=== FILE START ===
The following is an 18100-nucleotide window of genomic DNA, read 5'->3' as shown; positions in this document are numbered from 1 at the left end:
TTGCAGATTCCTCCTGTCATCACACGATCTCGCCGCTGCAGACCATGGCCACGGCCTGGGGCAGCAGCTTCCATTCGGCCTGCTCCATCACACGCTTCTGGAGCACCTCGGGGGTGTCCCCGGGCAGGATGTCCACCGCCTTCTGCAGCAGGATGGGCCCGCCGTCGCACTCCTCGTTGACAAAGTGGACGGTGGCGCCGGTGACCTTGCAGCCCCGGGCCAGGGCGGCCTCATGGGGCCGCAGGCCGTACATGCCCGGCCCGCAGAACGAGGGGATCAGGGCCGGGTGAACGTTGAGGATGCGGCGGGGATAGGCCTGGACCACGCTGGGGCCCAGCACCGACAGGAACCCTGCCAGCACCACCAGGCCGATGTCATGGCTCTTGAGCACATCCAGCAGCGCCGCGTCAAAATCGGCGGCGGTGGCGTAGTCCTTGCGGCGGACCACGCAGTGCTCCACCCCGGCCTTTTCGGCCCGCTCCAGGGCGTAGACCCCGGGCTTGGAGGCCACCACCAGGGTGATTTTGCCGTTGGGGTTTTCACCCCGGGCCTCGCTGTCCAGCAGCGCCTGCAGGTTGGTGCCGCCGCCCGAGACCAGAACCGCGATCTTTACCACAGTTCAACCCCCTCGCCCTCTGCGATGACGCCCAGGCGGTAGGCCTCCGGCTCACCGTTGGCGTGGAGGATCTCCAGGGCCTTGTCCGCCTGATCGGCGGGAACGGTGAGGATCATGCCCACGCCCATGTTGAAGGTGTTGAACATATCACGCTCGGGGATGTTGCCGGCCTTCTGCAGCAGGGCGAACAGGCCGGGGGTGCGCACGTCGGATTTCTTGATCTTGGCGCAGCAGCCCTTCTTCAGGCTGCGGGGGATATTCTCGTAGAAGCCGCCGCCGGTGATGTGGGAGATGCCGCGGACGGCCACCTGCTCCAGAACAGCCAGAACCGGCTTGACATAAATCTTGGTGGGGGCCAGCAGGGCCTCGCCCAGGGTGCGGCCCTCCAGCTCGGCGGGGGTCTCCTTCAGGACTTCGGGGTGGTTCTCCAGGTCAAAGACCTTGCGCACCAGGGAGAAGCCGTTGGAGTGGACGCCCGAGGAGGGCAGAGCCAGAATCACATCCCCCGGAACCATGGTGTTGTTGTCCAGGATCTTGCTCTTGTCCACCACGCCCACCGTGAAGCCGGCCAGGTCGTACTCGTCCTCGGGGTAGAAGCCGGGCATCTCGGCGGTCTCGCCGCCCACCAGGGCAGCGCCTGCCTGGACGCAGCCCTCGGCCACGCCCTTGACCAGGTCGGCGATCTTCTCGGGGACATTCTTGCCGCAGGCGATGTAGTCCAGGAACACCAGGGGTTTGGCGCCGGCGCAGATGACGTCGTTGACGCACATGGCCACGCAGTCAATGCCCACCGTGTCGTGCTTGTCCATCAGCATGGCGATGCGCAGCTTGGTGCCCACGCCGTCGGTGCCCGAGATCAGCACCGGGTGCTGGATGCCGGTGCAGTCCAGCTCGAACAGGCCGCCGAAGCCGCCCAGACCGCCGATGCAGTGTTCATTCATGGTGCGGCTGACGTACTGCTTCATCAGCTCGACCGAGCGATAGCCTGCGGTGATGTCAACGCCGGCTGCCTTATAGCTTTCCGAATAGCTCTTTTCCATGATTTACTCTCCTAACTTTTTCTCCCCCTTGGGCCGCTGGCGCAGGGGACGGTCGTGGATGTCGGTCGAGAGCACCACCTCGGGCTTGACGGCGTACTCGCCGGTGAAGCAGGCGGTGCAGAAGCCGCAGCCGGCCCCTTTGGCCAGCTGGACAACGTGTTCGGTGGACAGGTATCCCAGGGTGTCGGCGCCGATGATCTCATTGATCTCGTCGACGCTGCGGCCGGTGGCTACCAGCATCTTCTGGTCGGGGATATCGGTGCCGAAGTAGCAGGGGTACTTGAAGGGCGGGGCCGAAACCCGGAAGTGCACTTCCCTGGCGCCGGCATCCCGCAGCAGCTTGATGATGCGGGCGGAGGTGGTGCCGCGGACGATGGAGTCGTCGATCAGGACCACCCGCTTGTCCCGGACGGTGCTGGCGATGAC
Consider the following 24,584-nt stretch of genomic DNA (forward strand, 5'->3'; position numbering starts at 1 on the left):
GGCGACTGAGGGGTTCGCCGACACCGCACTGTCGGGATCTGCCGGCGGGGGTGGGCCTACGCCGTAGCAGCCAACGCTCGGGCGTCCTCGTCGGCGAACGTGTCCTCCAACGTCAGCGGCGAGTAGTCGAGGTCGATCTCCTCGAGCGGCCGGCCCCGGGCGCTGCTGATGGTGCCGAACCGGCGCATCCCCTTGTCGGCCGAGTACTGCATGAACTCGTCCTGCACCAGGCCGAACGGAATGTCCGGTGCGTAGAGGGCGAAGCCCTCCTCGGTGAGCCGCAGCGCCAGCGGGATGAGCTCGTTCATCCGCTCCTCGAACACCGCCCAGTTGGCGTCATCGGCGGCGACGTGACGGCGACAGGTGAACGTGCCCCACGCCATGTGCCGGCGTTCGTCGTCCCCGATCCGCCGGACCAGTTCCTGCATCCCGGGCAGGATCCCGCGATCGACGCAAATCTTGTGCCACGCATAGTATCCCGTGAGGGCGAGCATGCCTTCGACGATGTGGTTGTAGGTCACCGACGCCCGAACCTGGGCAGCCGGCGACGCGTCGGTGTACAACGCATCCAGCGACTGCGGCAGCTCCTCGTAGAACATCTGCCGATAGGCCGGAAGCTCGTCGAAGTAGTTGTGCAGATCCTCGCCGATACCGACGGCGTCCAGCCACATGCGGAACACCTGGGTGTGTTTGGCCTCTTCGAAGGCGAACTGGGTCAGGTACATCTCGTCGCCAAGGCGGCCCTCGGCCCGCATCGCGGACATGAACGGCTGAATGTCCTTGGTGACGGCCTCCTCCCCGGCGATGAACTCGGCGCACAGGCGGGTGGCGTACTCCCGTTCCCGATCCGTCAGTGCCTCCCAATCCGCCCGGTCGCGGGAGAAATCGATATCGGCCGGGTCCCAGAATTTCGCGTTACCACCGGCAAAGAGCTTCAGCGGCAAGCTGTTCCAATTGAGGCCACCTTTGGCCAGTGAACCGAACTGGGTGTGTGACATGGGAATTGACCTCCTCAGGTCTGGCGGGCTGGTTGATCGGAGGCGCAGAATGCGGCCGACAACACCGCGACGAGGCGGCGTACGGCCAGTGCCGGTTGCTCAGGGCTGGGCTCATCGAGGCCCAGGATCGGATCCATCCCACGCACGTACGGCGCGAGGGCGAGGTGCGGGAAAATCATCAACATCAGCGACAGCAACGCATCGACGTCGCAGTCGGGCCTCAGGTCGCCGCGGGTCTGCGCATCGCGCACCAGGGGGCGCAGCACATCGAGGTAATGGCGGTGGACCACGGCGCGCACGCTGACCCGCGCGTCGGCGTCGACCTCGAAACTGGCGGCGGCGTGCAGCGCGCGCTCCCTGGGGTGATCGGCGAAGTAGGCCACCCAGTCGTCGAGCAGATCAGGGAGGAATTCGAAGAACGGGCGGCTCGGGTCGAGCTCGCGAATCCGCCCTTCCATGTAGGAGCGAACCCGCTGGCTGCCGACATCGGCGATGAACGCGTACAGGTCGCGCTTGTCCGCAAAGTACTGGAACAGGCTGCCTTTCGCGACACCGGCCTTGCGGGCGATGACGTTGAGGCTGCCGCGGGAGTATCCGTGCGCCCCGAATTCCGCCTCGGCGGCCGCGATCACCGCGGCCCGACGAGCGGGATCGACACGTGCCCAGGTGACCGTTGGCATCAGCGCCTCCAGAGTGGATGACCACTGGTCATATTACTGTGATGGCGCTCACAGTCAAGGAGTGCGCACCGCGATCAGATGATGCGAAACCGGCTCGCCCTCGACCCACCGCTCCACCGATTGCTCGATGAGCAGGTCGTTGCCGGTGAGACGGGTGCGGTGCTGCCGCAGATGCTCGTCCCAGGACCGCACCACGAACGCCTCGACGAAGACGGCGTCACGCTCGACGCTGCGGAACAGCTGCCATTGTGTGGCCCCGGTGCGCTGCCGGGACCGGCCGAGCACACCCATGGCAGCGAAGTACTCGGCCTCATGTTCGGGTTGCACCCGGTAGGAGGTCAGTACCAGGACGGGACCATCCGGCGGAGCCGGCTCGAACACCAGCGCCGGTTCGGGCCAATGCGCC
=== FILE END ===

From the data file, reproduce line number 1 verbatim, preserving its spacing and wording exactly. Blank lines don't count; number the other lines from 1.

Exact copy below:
The following is an 18100-nucleotide window of genomic DNA, read 5'->3' as shown; positions in this document are numbered from 1 at the left end: